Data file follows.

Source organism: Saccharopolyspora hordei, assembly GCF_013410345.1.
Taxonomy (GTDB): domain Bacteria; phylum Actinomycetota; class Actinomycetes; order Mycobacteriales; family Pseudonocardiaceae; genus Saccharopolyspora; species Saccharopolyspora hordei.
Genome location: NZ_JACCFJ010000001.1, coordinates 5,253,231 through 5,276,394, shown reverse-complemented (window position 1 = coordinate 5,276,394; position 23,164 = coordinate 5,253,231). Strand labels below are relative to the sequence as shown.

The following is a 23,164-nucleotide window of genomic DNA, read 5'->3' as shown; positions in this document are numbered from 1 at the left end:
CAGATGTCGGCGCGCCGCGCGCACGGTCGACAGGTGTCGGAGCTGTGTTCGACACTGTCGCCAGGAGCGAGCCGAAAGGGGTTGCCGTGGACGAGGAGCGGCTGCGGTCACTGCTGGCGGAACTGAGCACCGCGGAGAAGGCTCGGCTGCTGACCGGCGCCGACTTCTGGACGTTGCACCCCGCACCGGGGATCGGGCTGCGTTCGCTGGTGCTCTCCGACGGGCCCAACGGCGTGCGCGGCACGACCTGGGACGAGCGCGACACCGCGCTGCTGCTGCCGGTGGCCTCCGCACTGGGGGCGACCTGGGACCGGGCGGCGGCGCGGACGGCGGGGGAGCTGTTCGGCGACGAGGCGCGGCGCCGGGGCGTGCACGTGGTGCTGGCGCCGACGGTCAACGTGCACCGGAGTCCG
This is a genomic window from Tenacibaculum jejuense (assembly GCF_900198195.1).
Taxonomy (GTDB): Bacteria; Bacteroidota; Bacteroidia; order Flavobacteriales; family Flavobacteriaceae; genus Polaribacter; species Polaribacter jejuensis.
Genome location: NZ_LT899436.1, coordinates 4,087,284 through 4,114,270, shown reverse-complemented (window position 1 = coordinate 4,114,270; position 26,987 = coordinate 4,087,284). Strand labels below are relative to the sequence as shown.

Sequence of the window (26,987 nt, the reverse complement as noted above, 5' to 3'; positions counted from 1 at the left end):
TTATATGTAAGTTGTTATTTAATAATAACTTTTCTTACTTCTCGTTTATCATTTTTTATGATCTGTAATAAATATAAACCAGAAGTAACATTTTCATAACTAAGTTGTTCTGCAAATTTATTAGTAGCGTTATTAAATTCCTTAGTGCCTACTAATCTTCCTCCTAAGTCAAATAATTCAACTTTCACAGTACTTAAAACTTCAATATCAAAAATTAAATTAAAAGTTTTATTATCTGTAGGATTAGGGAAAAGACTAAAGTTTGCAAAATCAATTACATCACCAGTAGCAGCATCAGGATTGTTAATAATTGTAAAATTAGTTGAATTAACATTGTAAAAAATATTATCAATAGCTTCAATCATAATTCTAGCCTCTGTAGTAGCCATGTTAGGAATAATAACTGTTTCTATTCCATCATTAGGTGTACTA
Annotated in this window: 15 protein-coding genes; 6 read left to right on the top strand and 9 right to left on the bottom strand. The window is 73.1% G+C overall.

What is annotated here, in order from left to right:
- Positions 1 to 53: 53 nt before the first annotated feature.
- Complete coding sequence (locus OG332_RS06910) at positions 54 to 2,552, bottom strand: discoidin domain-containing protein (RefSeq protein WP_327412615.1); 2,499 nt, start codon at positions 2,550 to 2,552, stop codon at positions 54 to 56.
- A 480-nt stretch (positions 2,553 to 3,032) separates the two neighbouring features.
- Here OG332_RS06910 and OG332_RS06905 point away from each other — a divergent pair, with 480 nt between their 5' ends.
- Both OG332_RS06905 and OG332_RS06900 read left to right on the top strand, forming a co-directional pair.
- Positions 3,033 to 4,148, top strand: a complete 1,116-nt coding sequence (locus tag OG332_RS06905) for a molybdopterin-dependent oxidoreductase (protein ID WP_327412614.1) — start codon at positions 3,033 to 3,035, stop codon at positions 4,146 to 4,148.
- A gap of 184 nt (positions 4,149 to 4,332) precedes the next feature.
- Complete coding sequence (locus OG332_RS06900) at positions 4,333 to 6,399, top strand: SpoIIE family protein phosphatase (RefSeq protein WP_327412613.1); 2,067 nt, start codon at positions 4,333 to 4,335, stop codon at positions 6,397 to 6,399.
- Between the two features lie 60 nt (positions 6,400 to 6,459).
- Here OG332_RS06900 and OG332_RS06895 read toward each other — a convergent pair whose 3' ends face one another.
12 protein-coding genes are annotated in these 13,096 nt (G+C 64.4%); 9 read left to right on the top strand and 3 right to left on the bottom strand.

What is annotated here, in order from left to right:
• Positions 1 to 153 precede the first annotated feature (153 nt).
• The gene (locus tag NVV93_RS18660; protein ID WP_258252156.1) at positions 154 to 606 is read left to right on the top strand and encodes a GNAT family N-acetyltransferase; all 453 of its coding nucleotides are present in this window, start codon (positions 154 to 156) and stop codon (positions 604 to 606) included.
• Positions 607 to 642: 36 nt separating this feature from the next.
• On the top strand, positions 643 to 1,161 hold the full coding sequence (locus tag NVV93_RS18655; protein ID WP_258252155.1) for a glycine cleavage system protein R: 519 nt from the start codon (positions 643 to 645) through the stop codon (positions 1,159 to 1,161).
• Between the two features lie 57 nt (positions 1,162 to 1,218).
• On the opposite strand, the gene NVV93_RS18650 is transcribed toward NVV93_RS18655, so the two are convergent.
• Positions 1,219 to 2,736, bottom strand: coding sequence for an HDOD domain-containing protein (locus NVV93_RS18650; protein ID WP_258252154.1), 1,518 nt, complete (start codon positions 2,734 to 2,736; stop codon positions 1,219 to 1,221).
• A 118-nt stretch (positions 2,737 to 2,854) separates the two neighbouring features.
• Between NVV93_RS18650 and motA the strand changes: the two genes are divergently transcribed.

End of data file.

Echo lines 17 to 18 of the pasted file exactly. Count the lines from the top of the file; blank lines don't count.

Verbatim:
- Both OG332_RS06905 and OG332_RS06900 read left to right on the top strand, forming a co-directional pair.
- Positions 3,033 to 4,148, top strand: a complete 1,116-nt coding sequence (locus tag OG332_RS06905) for a molybdopterin-dependent oxidoreductase (protein ID WP_327412614.1) — start codon at positions 3,033 to 3,035, stop codon at positions 4,146 to 4,148.